As every birth or death of an endangered animal is looked upon with much scrutiny, (I hope), it is heart warming to see people continuing to find better ways of observing and tracking the wild populations in order to understand what their needs are so that humans and animals can coexist on this planet without facing extinction.
You are probably familiar with the radio collars that are used to keep track of animals and their movements within their habitat. With these collars they can track what areas they frequent or avoid and then investigate these areas to better understand their needs. These systems are used in the giant panda reserves in China.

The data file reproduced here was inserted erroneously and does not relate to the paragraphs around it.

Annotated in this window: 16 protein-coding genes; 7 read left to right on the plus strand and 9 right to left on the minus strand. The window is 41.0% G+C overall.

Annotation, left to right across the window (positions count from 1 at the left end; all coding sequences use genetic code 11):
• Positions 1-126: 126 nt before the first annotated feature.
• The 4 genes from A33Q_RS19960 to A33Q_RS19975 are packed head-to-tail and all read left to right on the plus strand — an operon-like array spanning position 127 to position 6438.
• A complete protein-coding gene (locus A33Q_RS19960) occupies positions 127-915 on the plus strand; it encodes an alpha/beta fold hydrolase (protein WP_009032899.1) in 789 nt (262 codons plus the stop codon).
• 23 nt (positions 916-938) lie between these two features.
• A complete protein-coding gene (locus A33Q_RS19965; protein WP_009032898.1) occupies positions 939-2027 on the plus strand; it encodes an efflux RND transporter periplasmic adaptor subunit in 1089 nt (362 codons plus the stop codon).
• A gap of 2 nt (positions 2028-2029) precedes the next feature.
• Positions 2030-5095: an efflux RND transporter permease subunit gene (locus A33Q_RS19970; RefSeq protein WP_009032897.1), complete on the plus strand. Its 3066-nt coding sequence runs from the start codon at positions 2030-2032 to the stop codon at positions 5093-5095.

Here is another system that may play as important a role as the radio collar, the use of drones. I don't know if drones would be applicable to giant pandas or not.
If you are like me, you probably keep up with many different kinds animals around the world and are dismayed with the news of some species whose numbers continue to decline year after year.
It is encouraging to see people being creative in their efforts to closely monitor animals that live in complex ecosystems that are difficult to access as well as present vital evidence of their existence and outside influences that may affect them.
Eye in the Sky: Drones Help Conserve Sumatran Orangutans and Other Wildlife
John R. Platt | September 27, 2012 |
A team of scientists working in Indonesia has done just that by launching inexpensive unmanned aerial vehicles (aka drone airplanes), to study critically endangered Sumatran from above the treetops. The technology is already being put into use in other conservation projects around the world.
Continue reading this article at it source: Scientific American.